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Hong Kong opposition politicians to quit en masse after four disqualified

Pro-democracy politicians in Hong Kong say they are resigning en masse after four of them were disqualified under a law imposed by China banning independence campaigners from holding office.

Authorities in Hong Kong said in a statement the four legislators – Kwok Ka-ki, Alvin Yeung, Dennis Kwok and Kenneth Leung – were expelled from the assembly for endangering national security.

The 19 members of the opposition said they were resigning in protest.

The banning of the four followed meetings of China’s National People’s Congress Standing Committee on Tuesday and Wednesday.

The body passed a resolution to disqualify those who support Hong Kong’s independence or refused to acknowledge China’s sovereignty over the city, China’s official Xinhua news agency said.

Asking outsiders to interfere in the region’s affairs is also prohibited under the new law, as is any act that threatens national security.

At a news conference confirming their disqualification, Dennis Kwok said: “From our point of view this is clearly in breach of basic law and our rights to participate in public affairs, and a failure to observe due process”.

Wang Wenbin, a spokesperson for China’s Ministry of Foreign Affairs, said it was it was necessary to maintain the rule of law and to keep to and improve the “one country, two systems’ principle”, which defines Hong Kong’s relationship with China.

The mass resignation would leave Hong Kong’s parliament with only pro-Beijing lawmakers, who already make up the majority in the chamber.

Last month, Beijing made it an offence to insult or denigrate its national flag, something which has happened during mass anti-Beijing protests seen in Hong Kong through much of last year.

Analysis: Beijing tightens its grip

By Tom Cheshire, Asia correspondent

The British government has previously warned that Hong Kong’s freedoms were being eroded.

By that measure, this was half the cliff-side falling into the sea.

All opposition members of the Legislative Council, Hong Kong’s parliament, have resigned, after the government disqualified four of its members.

A decree came from Beijing and, with it, the effective end of political opposition in Hong Kong, for the first time since handover in 1997.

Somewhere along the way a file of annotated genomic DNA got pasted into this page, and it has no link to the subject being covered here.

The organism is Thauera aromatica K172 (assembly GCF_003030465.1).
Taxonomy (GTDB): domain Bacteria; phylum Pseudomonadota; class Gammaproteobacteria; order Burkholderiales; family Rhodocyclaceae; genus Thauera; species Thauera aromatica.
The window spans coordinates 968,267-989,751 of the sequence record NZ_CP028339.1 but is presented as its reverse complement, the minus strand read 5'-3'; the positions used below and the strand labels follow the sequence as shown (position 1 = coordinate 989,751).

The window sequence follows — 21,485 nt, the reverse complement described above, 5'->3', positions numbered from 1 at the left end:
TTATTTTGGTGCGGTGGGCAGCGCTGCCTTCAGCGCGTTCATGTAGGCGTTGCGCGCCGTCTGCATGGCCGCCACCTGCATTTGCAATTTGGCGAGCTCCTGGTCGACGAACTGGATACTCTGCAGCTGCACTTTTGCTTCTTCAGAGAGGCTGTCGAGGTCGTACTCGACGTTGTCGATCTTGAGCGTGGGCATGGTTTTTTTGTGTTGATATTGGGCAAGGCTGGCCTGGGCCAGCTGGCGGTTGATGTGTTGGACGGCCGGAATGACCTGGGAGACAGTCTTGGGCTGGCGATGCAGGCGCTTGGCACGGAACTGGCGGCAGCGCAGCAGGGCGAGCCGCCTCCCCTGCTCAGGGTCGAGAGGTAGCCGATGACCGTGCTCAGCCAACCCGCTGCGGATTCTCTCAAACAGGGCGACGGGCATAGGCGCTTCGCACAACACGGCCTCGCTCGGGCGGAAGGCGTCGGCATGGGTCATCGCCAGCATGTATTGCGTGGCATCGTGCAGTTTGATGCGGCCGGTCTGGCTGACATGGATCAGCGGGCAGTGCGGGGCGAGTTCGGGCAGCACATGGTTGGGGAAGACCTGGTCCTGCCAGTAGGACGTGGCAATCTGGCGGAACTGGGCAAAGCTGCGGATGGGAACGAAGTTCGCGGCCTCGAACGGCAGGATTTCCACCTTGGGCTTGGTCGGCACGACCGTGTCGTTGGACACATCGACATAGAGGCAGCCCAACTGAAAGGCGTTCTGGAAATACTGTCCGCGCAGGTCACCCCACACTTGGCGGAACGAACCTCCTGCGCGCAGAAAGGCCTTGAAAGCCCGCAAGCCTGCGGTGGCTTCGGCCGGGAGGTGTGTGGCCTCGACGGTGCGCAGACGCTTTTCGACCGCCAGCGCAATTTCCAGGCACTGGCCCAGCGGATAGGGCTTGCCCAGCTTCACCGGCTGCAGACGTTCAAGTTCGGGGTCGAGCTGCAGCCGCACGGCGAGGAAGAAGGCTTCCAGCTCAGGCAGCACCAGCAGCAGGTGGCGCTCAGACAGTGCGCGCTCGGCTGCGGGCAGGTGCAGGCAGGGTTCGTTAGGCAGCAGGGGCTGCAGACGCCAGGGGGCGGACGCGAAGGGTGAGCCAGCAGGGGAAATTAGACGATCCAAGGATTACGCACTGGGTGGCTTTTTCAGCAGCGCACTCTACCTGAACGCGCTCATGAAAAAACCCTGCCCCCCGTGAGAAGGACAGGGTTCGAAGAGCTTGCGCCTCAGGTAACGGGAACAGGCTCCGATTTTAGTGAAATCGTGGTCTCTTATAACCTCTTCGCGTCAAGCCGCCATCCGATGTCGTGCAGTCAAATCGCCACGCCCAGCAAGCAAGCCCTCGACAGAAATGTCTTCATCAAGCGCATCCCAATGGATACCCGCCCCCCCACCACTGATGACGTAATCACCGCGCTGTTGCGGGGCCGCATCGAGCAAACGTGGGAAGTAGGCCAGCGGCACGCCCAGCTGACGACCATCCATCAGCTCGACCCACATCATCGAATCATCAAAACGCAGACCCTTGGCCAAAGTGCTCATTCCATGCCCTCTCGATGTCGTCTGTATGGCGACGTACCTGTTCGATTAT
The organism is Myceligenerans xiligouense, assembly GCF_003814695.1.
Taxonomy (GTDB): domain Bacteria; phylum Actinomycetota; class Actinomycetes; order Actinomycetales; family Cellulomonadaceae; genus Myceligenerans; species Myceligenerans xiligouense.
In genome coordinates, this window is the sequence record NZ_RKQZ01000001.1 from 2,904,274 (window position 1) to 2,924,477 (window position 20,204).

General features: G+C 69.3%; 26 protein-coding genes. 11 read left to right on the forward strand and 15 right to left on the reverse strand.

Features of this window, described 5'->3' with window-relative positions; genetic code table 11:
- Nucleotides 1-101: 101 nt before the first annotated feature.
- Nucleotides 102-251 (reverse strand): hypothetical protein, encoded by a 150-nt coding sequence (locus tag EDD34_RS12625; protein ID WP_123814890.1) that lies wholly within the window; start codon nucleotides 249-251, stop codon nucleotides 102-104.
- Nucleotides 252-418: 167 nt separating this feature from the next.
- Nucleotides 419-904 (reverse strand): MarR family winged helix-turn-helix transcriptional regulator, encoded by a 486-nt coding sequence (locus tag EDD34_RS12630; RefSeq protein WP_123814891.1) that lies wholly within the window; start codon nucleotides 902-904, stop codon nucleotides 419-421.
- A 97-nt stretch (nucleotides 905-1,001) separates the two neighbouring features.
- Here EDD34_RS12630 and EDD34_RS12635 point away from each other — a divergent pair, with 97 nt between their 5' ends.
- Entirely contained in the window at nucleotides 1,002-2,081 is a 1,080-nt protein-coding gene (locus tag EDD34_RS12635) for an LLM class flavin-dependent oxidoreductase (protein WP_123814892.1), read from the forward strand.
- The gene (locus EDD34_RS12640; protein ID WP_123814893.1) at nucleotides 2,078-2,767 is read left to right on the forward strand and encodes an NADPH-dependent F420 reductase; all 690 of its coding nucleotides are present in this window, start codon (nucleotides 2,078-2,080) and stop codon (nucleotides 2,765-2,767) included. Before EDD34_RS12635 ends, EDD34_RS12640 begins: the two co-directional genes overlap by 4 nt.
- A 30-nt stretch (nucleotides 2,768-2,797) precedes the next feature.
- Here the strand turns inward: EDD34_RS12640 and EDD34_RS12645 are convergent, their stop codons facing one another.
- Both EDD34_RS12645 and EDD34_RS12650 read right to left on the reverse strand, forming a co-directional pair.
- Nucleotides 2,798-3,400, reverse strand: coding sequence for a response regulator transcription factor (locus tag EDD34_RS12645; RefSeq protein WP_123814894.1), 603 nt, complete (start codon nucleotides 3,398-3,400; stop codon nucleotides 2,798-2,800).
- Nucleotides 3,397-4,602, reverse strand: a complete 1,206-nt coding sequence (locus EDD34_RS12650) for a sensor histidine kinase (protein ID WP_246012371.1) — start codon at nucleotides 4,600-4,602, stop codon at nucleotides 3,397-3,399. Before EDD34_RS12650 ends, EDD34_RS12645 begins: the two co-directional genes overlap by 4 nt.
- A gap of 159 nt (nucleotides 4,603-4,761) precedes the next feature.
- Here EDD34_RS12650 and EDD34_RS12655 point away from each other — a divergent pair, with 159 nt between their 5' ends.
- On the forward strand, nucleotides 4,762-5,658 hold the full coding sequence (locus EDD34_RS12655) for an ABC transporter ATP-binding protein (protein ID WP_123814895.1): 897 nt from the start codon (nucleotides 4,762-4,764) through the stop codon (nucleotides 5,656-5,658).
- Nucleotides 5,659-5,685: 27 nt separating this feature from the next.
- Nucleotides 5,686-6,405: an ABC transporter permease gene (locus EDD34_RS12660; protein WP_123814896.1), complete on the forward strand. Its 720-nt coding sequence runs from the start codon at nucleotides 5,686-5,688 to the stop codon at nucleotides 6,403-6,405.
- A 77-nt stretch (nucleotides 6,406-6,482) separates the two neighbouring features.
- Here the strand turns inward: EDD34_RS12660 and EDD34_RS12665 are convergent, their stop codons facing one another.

The Chinese government ruled today that the HK government could dismiss any lawmaker judged not to uphold Hong Kong’s law and swear allegiance to the region, without involving the city’s courts.

The four opposition lawmakers had already been disqualified from running in the postponed, upcoming elections for the Legislative Council, for calling on foreign governments to sanction Beijing and Hong Kong.

Hong Kong’s chief executive argued in a press conference today: “It seems illogical to allow people who don’t uphold the basic law nor pledge allegiance to the Hong Kong SAR to continue to be a LegCo member.”

The four disqualified legislators said they would consult their lawyers about a challenge in the courts and they may have a case: the grounds for disqualifying a candidate from elections are not the same as for dismissing a member of the parliament.

But the legal distinction is probably marginal compared to the larger reality: Beijing has control of Hong Kong, and every day that control seems to get tighter.

Without any official political representation, the only other places for opposition is protest.

This year, though, Hong Kong has not seen the mass demonstrations – which often turned violent – of last year.

There are two reasons for that. COVID-19 rules have prevented mass gatherings, even as Hong Kong continues to log daily case numbers in the single digit.

Secondly, the sweeping new National Security Law – imposed directly by Beijing – has dramatically raised the costs of protest.

Anyone found guilty of “secession” or “subversion” can face life in prison, and cases can be tried in mainland China.

One Chinese Communist Party cadre described the National Security Law as a “sharp sword” hanging over the city.

Today showed that there are a thousand different ways to make a cut.

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